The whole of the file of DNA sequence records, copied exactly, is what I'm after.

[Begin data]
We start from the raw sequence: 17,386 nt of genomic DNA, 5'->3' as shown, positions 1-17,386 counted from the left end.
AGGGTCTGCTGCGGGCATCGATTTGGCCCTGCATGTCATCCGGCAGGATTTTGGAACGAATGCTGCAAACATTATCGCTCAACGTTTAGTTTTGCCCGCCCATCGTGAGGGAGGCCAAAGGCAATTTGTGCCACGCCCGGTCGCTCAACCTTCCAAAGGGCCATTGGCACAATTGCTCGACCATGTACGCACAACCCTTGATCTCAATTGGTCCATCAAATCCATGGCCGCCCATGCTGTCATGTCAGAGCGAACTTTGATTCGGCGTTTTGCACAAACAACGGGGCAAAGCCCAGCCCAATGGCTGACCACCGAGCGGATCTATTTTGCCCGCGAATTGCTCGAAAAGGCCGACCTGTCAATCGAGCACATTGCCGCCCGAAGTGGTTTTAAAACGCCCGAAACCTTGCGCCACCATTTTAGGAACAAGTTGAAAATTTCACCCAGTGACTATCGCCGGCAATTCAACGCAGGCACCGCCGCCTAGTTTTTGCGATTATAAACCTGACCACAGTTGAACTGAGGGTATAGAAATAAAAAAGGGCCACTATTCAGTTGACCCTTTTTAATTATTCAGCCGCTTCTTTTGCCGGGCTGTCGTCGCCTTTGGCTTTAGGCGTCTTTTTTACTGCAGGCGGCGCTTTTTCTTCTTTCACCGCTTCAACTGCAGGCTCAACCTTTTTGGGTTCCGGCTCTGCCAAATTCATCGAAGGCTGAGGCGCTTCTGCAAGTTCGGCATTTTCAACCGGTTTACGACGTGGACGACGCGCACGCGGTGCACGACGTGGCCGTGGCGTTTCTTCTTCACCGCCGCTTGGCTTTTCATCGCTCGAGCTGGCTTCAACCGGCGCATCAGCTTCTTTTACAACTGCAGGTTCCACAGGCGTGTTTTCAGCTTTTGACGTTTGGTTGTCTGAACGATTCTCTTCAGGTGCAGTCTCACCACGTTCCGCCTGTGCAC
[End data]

We start from the raw sequence: 17,386 nt of genomic DNA, 5'->3' as shown, positions 1-17,386 counted from the left end.
AGGGTCTGCTGCGGGCATCGATTTGGCCCTGCATGTCATCCGGCAGGATTTTGGAACGAATGCTGCAAACATTATCGCTCAACGTTTAGTTTTGCCCGCCCATCGTGAGGGAGGCCAAAGGCAATTTGTGCCACGCCCGGTCGCTCAACCTTCCAAAGGGCCATTGGCACAATTGCTCGACCATGTACGCACAACCCTTGATCTCAATTGGTCCATCAAATCCATGGCCGCCCATGCTGTCATGTCAGAGCGAACTTTGATTCGGCGTTTTGCACAAACAACGGGGCAAAGCCCAGCCCAATGGCTGACCACCGAGCGGATCTATTTTGCCCGCGAATTGCTCGAAAAGGCCGACCTGTCAATCGAGCACATTGCCGCCCGAAGTGGTTTTAAAACGCCCGAAACCTTGCGCCACCATTTTAGGAACAAGTTGAAAATTTCACCCAGTGACTATCGCCGGCAATTCAACGCAGGCACCGCCGCCTAGTTTTTGCGATTATAAACCTGACCACAGTTGAACTGAGGGTATAGAAATAAAAAAGGGCCACTATTCAGTTGACCCTTTTTAATTATTCAGCCGCTTCTTTTGCCGGGCTGTCGTCGCCTTTGGCTTTAGGCGTCTTTTTTACTGCAGGCGGCGCTTTTTCTTCTTTCACCGCTTCAACTGCAGGCTCAACCTTTTTGGGTTCCGGCTCTGCCAAATTCATCGAAGGCTGAGGCGCTTCTGCAAGTTCGGCATTTTCAACCGGTTTACGACGTGGACGACGCGCACGCGGTGCACGACGTGGCCGTGGCGTTTCTTCTTCACCGCCGCTTGGCTTTTCATCGCTCGAGCTGGCTTCAACCGGCGCATCAGCTTCTTTTACAACTGCAGGTTCCACAGGCGTGTTTTCAGCTTTTGACGTTTGGTTGTCTGAACGATTCTCTTCAGGTGCAGTCTCACCACGTTCCGCCTGTGCAC